Page initially insisted he traveled to Moscow as a private citizen, not a campaign representative,
In January 2017, he told ABC News he spoke “not one word” to anyone from the Kremlin while there—even though the Moscow correspondent for The Guardian noted the day before his New Economic School speech that Page was “likely to meet Russian officials” at the institution.
Under questioning for the House intelligence committee in November, Page acknowledged that he had, in fact, encountered the Russian deputy prime minister, Arkady Dvorkovich, though he insisted the encounter was fleeting and not substantive; Dvorkovich joined a dinner Page had on a return visit in December 2016.
On July 8, 2016, Page emailed the campaign: “I’ll send you guys a readout soon regarding some incredible insights and outreach I’ve received from a few Russian legislators and senior members of the presidential administration here.” But Page told the committee that he was bullshitting, and these “insights and outreach I’ve received” he boasted to the campaign were really derived from taking the temperature of “the man on the street” in Moscow.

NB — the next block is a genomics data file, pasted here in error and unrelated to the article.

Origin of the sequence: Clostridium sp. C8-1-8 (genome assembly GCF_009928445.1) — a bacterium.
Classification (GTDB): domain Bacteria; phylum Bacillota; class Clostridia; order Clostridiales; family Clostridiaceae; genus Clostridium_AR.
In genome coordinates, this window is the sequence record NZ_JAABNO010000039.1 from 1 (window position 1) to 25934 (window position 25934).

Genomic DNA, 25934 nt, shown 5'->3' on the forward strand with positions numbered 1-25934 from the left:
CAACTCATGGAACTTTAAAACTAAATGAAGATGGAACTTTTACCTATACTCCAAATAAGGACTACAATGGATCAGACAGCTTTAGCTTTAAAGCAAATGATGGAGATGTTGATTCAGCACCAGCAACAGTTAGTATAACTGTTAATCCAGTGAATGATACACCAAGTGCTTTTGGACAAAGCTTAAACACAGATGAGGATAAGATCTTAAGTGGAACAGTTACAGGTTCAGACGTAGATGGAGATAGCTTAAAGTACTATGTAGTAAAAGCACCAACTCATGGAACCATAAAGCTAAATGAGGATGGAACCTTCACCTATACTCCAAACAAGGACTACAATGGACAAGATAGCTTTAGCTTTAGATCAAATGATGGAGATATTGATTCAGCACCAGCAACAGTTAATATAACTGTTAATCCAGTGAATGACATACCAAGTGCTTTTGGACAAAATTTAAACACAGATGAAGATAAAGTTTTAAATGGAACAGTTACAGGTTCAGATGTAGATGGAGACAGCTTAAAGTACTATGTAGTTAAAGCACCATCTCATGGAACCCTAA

Page also revealed he had given advance notification to Trump campaign officials Corey Lewandowski, Hope Hicks, and J.D. Gordon that he was traveling to Moscow to deliver his lecture. The notification, he said, was made out of an abundance of caution, as “there was starting to be some allegations about or concerns about Russia in general.
“Well, if you wanted to be super careful, why did you go?” Gowdy asked Page.
“Because I’m trying to live my life,” Page responded, “and it’s something—I’ve spoken at these universities for well over a decade.”
It was not the only time in the interview Gowdy evinced incredulity about Page. Page said he was not “thoroughly convinced” of Russian electoral intrusion in the 2016 election and downplayed its extensive social-media propaganda campaign.
“Regardless of scope,” Gowdy asked, “is it your position that Russia made no effort to interfere with or influence the 2016 election cycle?”
“I have seen no intent, based on all of the things I’ve read, studied, heard… based on my personal interactions, I saw no intent,” Page said.
“Personal interactions with whom?” Gowdy asked.
“Just in terms of the man on the street and people—scholars in Russia, for example,” Page said.
—with additional reporting by Betsy Woodruff